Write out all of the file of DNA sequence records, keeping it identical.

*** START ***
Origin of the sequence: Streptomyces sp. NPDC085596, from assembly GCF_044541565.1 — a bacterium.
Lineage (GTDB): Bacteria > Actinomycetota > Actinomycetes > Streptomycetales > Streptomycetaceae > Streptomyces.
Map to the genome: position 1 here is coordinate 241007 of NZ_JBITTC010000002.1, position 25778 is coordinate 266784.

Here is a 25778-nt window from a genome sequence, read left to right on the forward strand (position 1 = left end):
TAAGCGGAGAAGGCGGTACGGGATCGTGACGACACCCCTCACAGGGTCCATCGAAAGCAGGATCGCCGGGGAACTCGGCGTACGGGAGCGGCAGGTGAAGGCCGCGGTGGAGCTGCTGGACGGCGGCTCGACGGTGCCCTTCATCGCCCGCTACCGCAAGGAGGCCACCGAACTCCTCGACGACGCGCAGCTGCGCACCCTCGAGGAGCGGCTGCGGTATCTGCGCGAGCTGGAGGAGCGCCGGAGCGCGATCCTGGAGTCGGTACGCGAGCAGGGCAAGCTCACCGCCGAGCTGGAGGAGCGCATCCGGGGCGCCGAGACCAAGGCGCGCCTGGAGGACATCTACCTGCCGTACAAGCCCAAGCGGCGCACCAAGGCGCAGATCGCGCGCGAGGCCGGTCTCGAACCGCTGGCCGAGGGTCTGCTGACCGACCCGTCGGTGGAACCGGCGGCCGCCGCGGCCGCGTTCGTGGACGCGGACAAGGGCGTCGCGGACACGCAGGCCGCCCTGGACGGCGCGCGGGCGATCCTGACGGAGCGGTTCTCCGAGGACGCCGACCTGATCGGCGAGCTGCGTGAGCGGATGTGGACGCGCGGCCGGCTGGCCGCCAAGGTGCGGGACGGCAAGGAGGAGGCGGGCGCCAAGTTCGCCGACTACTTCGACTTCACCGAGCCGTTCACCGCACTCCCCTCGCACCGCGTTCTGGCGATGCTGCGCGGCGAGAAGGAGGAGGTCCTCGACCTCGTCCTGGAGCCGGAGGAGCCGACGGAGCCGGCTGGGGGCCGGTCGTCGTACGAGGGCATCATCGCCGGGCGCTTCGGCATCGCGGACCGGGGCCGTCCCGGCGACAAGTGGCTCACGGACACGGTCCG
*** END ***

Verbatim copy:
Origin of the sequence: Streptomyces sp. NPDC085596, from assembly GCF_044541565.1 — a bacterium.
Lineage (GTDB): Bacteria > Actinomycetota > Actinomycetes > Streptomycetales > Streptomycetaceae > Streptomyces.
Map to the genome: position 1 here is coordinate 241007 of NZ_JBITTC010000002.1, position 25778 is coordinate 266784.

Here is a 25778-nt window from a genome sequence, read left to right on the forward strand (position 1 = left end):
TAAGCGGAGAAGGCGGTACGGGATCGTGACGACACCCCTCACAGGGTCCATCGAAAGCAGGATCGCCGGGGAACTCGGCGTACGGGAGCGGCAGGTGAAGGCCGCGGTGGAGCTGCTGGACGGCGGCTCGACGGTGCCCTTCATCGCCCGCTACCGCAAGGAGGCCACCGAACTCCTCGACGACGCGCAGCTGCGCACCCTCGAGGAGCGGCTGCGGTATCTGCGCGAGCTGGAGGAGCGCCGGAGCGCGATCCTGGAGTCGGTACGCGAGCAGGGCAAGCTCACCGCCGAGCTGGAGGAGCGCATCCGGGGCGCCGAGACCAAGGCGCGCCTGGAGGACATCTACCTGCCGTACAAGCCCAAGCGGCGCACCAAGGCGCAGATCGCGCGCGAGGCCGGTCTCGAACCGCTGGCCGAGGGTCTGCTGACCGACCCGTCGGTGGAACCGGCGGCCGCCGCGGCCGCGTTCGTGGACGCGGACAAGGGCGTCGCGGACACGCAGGCCGCCCTGGACGGCGCGCGGGCGATCCTGACGGAGCGGTTCTCCGAGGACGCCGACCTGATCGGCGAGCTGCGTGAGCGGATGTGGACGCGCGGCCGGCTGGCCGCCAAGGTGCGGGACGGCAAGGAGGAGGCGGGCGCCAAGTTCGCCGACTACTTCGACTTCACCGAGCCGTTCACCGCACTCCCCTCGCACCGCGTTCTGGCGATGCTGCGCGGCGAGAAGGAGGAGGTCCTCGACCTCGTCCTGGAGCCGGAGGAGCCGACGGAGCCGGCTGGGGGCCGGTCGTCGTACGAGGGCATCATCGCCGGGCGCTTCGGCATCGCGGACCGGGGCCGTCCCGGCGACAAGTGGCTCACGGACACGGTCCG